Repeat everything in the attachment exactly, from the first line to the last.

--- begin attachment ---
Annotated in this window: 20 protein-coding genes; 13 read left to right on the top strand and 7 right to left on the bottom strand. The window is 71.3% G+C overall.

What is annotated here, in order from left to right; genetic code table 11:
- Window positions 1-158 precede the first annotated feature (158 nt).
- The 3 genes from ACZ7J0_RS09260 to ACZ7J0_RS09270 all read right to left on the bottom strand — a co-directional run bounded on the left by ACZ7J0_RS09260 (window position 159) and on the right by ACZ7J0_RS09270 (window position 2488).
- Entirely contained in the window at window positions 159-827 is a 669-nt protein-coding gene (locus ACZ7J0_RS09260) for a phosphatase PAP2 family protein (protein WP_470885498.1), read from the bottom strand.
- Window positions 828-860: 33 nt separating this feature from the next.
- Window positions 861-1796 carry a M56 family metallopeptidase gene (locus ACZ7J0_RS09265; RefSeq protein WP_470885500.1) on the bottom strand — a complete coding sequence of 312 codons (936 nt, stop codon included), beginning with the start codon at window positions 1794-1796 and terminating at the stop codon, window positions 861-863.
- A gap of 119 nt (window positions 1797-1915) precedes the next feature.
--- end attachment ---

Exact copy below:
Annotated in this window: 20 protein-coding genes; 13 read left to right on the top strand and 7 right to left on the bottom strand. The window is 71.3% G+C overall.

What is annotated here, in order from left to right; genetic code table 11:
- Window positions 1-158 precede the first annotated feature (158 nt).
- The 3 genes from ACZ7J0_RS09260 to ACZ7J0_RS09270 all read right to left on the bottom strand — a co-directional run bounded on the left by ACZ7J0_RS09260 (window position 159) and on the right by ACZ7J0_RS09270 (window position 2488).
- Entirely contained in the window at window positions 159-827 is a 669-nt protein-coding gene (locus ACZ7J0_RS09260) for a phosphatase PAP2 family protein (protein WP_470885498.1), read from the bottom strand.
- Window positions 828-860: 33 nt separating this feature from the next.
- Window positions 861-1796 carry a M56 family metallopeptidase gene (locus ACZ7J0_RS09265; RefSeq protein WP_470885500.1) on the bottom strand — a complete coding sequence of 312 codons (936 nt, stop codon included), beginning with the start codon at window positions 1794-1796 and terminating at the stop codon, window positions 861-863.
- A gap of 119 nt (window positions 1797-1915) precedes the next feature.